ATKINSON, Ill. (AP) -- In this small Illinois farming community not far from the Iowa border, a shiny new fire station being built is testament to the stimulus plan that the Obama administration hoped would rescue the nation's economy.
The construction job, which won a $1.3 million grant, was the kind of project the White House thought would create jobs in small towns across the nation, all the better if the locals gave Obama a little of the credit.
In the midst of a political storm over the state of the economy on his watch, Obama will find out if that's the case when he holds one of two Illinois town halls in the community Wednesday as he wraps up a three-cay, campaign-style bus tour in the Midwest. The town of 1,000 is rolling out the red carpet for him by lining parts of its main thoroughfares with more than 900 donated American flags.
Even before Obama sets foot in town, he has earned the praise of fire chief Bob Floming. Floming looks forward to the day this fall when the station is scheduled to open and he can fit all of their equipment inside instead of having to use a pole barn to hold the volunteer department's three big rigs.
"I credit him for it, I really do," Floming said of Obama.
And there's a constant reminder for anyone who doesn't. The construction site on one of the town's main drags is adorned with a sign reminding residents where most of the money came from: "Project funded by the American Recovery and Reinvestment Act." Floming said the fire department also raised an additional $500,000.
Although Roxie Diericx, who works at a corner bar in downtown Atkinson, called Obama's visit a "one in a lifetime thing," she said some people in town don't give him credit for the new fire station, which she called a terrific addition.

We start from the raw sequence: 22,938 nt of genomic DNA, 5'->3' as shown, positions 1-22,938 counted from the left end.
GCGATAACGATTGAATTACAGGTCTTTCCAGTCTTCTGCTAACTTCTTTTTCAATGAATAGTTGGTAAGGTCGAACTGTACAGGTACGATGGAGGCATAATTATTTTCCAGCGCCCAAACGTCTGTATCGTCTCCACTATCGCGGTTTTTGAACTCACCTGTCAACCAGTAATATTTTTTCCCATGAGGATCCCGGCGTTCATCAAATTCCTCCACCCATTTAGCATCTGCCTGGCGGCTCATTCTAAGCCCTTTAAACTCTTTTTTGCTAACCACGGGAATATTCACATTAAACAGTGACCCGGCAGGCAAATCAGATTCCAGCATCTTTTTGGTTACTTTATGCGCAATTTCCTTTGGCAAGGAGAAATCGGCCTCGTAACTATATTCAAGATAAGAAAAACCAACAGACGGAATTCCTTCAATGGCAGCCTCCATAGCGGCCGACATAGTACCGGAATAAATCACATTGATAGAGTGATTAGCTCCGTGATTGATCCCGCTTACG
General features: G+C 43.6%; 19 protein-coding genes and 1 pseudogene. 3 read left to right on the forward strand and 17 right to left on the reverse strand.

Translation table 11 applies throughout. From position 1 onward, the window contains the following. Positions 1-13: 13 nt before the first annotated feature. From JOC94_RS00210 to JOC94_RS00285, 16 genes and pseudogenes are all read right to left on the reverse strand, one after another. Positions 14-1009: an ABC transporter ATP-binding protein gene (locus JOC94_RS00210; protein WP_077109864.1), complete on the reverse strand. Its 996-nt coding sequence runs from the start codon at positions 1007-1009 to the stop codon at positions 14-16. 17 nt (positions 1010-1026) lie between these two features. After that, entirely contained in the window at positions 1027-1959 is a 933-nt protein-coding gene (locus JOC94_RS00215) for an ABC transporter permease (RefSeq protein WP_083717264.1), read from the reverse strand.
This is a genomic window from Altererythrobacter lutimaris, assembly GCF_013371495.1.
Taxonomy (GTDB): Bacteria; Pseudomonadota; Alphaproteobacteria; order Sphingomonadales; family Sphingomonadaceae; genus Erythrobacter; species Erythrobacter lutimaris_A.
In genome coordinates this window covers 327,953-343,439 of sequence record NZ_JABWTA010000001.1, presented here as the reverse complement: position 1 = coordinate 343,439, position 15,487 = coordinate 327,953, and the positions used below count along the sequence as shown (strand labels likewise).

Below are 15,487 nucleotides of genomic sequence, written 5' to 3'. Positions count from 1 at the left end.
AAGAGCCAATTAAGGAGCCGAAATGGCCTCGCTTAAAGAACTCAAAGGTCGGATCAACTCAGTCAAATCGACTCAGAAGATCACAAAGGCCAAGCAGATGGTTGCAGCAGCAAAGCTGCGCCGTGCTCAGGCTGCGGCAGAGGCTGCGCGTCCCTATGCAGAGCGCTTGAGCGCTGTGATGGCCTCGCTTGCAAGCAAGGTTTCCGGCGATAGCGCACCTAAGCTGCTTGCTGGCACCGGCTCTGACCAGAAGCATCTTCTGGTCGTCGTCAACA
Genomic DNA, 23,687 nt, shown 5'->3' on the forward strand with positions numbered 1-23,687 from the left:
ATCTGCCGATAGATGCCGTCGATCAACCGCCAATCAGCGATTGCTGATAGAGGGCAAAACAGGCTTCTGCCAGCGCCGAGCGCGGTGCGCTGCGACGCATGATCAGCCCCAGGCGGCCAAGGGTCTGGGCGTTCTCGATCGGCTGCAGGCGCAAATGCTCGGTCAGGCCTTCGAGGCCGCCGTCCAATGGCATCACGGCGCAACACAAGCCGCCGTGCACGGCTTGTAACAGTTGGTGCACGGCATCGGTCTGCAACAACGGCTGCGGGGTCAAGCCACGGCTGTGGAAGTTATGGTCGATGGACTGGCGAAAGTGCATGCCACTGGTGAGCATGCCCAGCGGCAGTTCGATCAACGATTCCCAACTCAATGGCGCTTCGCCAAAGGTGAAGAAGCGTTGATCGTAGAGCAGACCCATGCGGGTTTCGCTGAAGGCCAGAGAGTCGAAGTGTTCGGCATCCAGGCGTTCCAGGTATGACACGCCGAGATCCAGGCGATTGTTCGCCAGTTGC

"They think that, you know, well, look who's paying for it, we're still paying for it," she said.
Obama has endured withering criticism from some Republicans, especially those hopefuls who want his job next year, over his handling of the economy and the big spending in the stimulus program. A showdown in Congress, where Republicans control the U.S. House, resulted in deep cuts to federal spending in a deal over the nation's debt.
Atkinson and the even smaller community of Alpha about 40 miles away, where Obama will hold his second town hall on Wednesday, are in Republican-leaning Henry County, a corn and soybean-rich area about 150 miles from Chicago.
Obama carried the county in 2008 but it voted solidly Republican last year for Illinois governor and for Obama's former U.S. Senate seat. The county also is the territory of two freshman Republican congressmen who were swept into office last year on the GOP wave that cost Democrats control of the House. But Illinois' congressional district lines have since been changed to make it less favorable for the GOP in a Democrat-controlled remap that is being challenged in federal court.
Henry County is also doing better when it comes to jobs than the rest of Illinois, which had a 9.2 percent unemployment rate in June compared to 6.9 percent in Henry County.
Atkinson veterinarian Carl Brinkmann plans to attend Obama's town hall, although he said he didn't vote for him in 2008 and won't vote for him in 2012.
"I'm excited for the people that are excited," Brinkmann said of Obama's visit, "but this debt is just nuts and I don't think he understands that yet."
Brinkmann doubts Obama will get any tough questions at the Atkinson town hall.
"This is touted as a, you know, what-the-American-people-think tour but frankly, you know, everybody knows it's a political tour," he said.